Only about one in three of Flight Centre’s leisure transactions is conducted using a credit card – a proportion that other agents say applies to them as well.
The proportion was disclosed by Flight Centre managing director Graham Turner, discussing new laws designed to crack down on excessive credit card surcharges.
Sky News reported Turner saying Flight Centre might raise service fees “a bit” to recoup any small loss of margin caused by the new laws.
The Australian Consumer and Competition Commission (ACCC) will be responsible for policing the new law, under which merchants can be fined up to AUD 108,000 if caught overcharging customers paying by credit card. The Reserve Bank of Australia (RBA) will set the guidelines for what constitutes appropriate fees.
Turner is keen to see details because he says “we, obviously, have a risk with chargeback and that has been acknowledged by the RBA”.
Turner’s disclosure that credit cards are used for just one third of Flight Centre’s leisure transactions raises the question of how widely credit cards more generally, when consumers buy leisure travel. Now that the Travel Compensation Fund (TCF) no longer appoies, credit cards can offer some measure of consumer protection.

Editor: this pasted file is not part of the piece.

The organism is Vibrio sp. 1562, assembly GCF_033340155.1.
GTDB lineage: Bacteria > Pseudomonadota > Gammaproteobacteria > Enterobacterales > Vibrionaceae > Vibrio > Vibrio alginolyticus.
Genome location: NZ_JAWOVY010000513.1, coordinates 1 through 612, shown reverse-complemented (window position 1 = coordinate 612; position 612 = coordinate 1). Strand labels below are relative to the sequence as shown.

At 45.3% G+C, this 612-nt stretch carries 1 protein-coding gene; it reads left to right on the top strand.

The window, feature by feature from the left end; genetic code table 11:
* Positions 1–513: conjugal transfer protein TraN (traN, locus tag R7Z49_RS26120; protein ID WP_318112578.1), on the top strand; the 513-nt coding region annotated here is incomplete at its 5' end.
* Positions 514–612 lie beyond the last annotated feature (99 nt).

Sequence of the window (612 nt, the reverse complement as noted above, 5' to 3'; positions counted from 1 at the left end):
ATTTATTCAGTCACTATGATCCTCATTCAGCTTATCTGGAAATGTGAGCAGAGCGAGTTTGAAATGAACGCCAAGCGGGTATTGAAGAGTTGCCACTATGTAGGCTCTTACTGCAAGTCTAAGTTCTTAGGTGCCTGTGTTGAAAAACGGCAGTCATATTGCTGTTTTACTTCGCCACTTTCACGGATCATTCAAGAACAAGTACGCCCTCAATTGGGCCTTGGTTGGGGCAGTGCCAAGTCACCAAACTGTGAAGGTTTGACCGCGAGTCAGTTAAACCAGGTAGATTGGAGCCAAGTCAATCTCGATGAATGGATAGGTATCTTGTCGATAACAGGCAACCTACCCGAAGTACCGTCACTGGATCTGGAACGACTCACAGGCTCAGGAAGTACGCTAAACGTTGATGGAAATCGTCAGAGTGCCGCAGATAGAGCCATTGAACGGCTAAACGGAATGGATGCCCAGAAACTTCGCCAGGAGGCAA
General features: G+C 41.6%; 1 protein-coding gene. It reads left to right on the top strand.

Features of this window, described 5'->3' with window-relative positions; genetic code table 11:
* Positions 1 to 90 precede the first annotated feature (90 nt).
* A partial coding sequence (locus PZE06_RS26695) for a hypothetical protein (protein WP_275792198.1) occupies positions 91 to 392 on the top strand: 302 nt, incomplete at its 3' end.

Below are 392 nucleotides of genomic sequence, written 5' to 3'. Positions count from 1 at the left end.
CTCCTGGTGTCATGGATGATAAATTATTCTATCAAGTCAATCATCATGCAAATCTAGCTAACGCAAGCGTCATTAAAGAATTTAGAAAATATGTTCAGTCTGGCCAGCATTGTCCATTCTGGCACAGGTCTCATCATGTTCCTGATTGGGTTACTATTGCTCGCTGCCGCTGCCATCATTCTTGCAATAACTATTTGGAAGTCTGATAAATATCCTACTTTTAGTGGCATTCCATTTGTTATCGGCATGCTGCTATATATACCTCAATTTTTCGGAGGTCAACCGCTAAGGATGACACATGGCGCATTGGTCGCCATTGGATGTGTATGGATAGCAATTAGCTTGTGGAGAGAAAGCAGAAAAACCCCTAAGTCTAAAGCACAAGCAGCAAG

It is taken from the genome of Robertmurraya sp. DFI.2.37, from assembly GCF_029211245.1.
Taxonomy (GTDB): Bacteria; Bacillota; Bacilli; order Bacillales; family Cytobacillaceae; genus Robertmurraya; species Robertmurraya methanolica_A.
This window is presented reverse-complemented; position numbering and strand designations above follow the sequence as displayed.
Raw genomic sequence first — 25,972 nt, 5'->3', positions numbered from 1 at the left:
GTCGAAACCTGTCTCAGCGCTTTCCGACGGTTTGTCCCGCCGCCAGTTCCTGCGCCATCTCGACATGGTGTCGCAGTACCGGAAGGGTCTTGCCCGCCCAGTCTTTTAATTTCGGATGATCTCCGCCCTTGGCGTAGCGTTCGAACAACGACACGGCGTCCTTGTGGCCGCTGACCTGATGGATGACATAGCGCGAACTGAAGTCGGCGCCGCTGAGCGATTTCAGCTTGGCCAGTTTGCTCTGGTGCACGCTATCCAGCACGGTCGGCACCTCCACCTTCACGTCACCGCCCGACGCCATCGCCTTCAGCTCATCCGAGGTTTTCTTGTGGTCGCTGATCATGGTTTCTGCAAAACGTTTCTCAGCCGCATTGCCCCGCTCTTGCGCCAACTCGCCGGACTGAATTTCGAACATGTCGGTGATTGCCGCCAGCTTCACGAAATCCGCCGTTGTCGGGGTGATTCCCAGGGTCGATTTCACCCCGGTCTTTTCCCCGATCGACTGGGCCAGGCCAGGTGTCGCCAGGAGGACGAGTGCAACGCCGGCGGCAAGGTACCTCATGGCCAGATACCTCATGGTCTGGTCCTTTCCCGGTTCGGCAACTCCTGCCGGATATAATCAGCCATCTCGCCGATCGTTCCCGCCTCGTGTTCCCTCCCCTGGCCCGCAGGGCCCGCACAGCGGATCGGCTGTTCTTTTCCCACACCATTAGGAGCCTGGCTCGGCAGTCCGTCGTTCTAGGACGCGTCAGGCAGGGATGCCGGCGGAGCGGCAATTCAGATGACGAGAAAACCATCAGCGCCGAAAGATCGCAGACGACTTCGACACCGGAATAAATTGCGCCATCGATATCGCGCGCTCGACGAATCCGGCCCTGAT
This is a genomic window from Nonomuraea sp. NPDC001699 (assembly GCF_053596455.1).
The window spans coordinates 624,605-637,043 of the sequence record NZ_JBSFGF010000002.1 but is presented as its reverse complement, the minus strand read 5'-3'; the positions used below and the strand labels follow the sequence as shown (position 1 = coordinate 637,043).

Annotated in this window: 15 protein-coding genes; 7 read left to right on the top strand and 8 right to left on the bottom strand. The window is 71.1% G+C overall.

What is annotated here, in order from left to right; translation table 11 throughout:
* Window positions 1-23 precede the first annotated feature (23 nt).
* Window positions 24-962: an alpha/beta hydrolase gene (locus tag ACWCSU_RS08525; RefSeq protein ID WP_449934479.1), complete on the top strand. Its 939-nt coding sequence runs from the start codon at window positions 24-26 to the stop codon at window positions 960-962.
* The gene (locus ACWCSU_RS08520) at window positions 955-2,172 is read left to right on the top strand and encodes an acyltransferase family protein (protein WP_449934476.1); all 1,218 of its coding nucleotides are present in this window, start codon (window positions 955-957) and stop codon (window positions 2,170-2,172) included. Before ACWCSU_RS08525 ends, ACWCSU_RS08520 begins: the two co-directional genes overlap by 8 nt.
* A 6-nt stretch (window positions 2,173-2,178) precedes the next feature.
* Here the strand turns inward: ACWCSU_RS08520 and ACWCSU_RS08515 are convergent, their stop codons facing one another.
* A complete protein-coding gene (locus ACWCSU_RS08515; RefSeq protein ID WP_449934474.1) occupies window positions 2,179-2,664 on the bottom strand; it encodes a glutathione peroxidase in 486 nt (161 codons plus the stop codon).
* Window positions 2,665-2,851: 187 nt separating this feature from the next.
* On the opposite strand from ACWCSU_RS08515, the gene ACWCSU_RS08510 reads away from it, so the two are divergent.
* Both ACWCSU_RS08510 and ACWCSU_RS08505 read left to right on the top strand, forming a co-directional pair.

A quick survey of travel agents indicates that credit card transactions represent about 30% to 34% of customer payments; a proportion in line with Turner’s estimate. One reason for a reluctance to use cards is that most, if not all, companies charge a credit card fee of between 1% and 3%.
In a high-value holiday, that can work out to be a significant amount. A recent court case involving a defaulting travel agent mentioned that one couple had lost the AUD 33,000 they had paid for a European Holiday. See: Heartbreak travel agent ripped off clients and friends
While it’s not known what method of payment was used in that case, a holiday costing AUD 33,000 could involve AUD 660 in credit card fees.
That’s enough to make many people opt for cash – though that choice entails the risk, in this post-TCF era, of losing the lot.
Written by Peter Needham